A thug who punched, spat at and stamped on a bus driver in a ‘disgraceful demonstration of temper’ has walked free from court.
Bus driver Nigel Robinson, aged 47, was left with permanent nerve damage after he was attacked as he drove the number 120 bus between Fulwood and Crystal Peaks.
Passenger John Heinlein, aged 42, punched and stamped on him as horrified pupils were collected by parents outside Notre Dame School in Ranmoor.
A judge at Sheffield Crown Court handed Heinlein a 12-month jail term suspended for a year.
Carl Fitch, prosecuting, said Mr Robinson had stopped his bus outside Notre Dame School on November 19, 2013, when Heinlein, of Bingham Court, Fulwood, boarded.
Heinlein presented a bus pass which had been torn in half and taped back together.
Mr Robinson told him he would have to pay the fare or get off the bus.
Mr Fitch said: “He told Mr Robinson he was not paying and swore at him. He said there was nothing he could do about it and he had mental health problems.”
When Mr Robinson said he was going to call the police, Heinlein swore at him and shouted: “If you don’t take me you’re dead.”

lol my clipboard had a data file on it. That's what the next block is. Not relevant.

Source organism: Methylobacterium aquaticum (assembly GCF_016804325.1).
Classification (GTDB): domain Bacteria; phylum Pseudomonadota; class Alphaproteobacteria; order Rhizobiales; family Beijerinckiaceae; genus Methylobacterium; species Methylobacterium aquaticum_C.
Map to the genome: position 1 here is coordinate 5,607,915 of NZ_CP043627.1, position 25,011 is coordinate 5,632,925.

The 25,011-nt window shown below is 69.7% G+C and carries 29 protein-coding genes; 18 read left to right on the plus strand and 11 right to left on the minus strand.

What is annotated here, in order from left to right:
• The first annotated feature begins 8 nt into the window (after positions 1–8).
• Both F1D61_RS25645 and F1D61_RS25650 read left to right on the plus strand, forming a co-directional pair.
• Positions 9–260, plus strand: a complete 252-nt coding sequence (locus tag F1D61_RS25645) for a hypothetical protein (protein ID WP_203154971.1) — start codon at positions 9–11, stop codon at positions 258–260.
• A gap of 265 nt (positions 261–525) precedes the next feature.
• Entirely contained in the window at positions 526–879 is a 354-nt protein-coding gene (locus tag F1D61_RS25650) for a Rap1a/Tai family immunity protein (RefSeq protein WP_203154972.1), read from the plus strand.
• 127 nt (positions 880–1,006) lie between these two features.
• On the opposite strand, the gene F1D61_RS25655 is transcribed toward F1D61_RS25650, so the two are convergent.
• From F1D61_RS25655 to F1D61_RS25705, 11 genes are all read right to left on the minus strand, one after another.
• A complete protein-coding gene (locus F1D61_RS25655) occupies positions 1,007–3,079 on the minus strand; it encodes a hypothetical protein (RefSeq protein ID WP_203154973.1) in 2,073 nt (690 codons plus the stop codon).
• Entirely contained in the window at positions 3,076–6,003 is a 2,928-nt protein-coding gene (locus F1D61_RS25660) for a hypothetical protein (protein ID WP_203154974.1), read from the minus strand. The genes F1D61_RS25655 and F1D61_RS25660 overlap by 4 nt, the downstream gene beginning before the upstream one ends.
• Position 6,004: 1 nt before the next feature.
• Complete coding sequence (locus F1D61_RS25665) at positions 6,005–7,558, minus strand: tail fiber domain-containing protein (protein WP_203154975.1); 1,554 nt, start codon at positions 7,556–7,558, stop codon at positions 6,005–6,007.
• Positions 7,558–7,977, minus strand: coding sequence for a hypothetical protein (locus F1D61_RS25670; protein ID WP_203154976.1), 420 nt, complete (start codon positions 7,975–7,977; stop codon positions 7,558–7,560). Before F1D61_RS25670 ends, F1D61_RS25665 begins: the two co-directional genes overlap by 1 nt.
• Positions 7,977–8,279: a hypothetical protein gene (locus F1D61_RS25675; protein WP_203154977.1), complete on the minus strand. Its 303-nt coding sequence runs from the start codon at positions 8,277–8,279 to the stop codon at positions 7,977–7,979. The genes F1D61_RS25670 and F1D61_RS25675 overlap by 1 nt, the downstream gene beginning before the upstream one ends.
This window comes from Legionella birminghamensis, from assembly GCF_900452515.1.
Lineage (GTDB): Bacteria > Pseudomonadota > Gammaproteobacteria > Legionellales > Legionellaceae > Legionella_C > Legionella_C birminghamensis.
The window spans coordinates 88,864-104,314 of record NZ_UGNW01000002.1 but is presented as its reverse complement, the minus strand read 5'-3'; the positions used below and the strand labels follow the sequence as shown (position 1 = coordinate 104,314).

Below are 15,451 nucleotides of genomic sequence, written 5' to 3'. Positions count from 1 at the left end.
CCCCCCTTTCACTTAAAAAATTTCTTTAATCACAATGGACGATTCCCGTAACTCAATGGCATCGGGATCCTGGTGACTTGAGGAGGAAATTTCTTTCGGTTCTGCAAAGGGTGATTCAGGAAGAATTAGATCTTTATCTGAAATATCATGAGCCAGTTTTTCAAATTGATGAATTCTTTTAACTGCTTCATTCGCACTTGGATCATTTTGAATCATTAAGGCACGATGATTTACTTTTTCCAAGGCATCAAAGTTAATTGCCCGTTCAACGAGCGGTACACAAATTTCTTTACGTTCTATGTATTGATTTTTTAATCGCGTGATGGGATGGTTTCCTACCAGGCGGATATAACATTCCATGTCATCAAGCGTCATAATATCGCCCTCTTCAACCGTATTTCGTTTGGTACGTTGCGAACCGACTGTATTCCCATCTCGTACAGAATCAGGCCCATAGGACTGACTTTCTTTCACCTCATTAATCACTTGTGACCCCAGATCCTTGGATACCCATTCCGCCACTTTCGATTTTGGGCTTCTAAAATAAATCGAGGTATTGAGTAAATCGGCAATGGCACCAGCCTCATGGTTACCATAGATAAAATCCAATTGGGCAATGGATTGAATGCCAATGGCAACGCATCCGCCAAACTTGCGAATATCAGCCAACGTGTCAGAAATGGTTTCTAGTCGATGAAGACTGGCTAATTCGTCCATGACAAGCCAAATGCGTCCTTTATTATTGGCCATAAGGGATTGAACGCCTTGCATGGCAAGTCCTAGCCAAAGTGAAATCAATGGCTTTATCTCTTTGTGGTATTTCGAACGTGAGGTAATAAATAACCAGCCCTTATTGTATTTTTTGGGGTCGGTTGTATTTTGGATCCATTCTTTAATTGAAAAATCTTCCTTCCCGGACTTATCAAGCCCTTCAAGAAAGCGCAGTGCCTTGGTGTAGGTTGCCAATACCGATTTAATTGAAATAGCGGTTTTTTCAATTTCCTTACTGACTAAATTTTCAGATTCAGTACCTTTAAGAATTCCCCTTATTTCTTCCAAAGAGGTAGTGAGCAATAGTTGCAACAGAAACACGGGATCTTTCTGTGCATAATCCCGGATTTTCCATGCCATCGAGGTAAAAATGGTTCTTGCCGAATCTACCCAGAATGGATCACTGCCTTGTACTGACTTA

He added: “I’m going to do you in. I’m going to kick your head in, I’ve got mental health problems.”
Mr Fitch said as the driver began to dial police on 101 Heinlein spat at him through the gap in the driver’s cab.
Mr Robinson let himself out of his cab to throw Heinlein off the bus but the defendant grabbed the driver’s tie and dragged him off the bus and on to the pavement.
Mr Fitch said: “Members of the public and parents collecting their children from school were on the pavement. One parent saw him punch the driver repeatedly in the face on the ground. Another pulled him away and saw him stamp owards Mr Robinson’s head. One of the kicks connected.”
Mr Robinson suffered cuts, bruising to his eye, cuts to his eyebrow, scratches and long-lasting nerve damage to his neck which went down through his shoulder to his knees.
He was forced to take three weeks off work but is still affected by nerve pain and his confidence has been damaged, said Mr Fitch.
The court heard Heinlein has nine previous convictions for 13 offences which included affray, wounding and causing actual bodily harm to a detention officer.
At the time of the attack he was the subject of a community order for affray after attacking a neighbour who complained he had made too much noise.
Heinlein admitted assault occasioning actual bodily harm.
Recorder Duncan Smith said he could suspend the sentence because of Heinlein’s guilty plea, a letter from his mental health nurse and the fact the case had taken 16 months to come to court.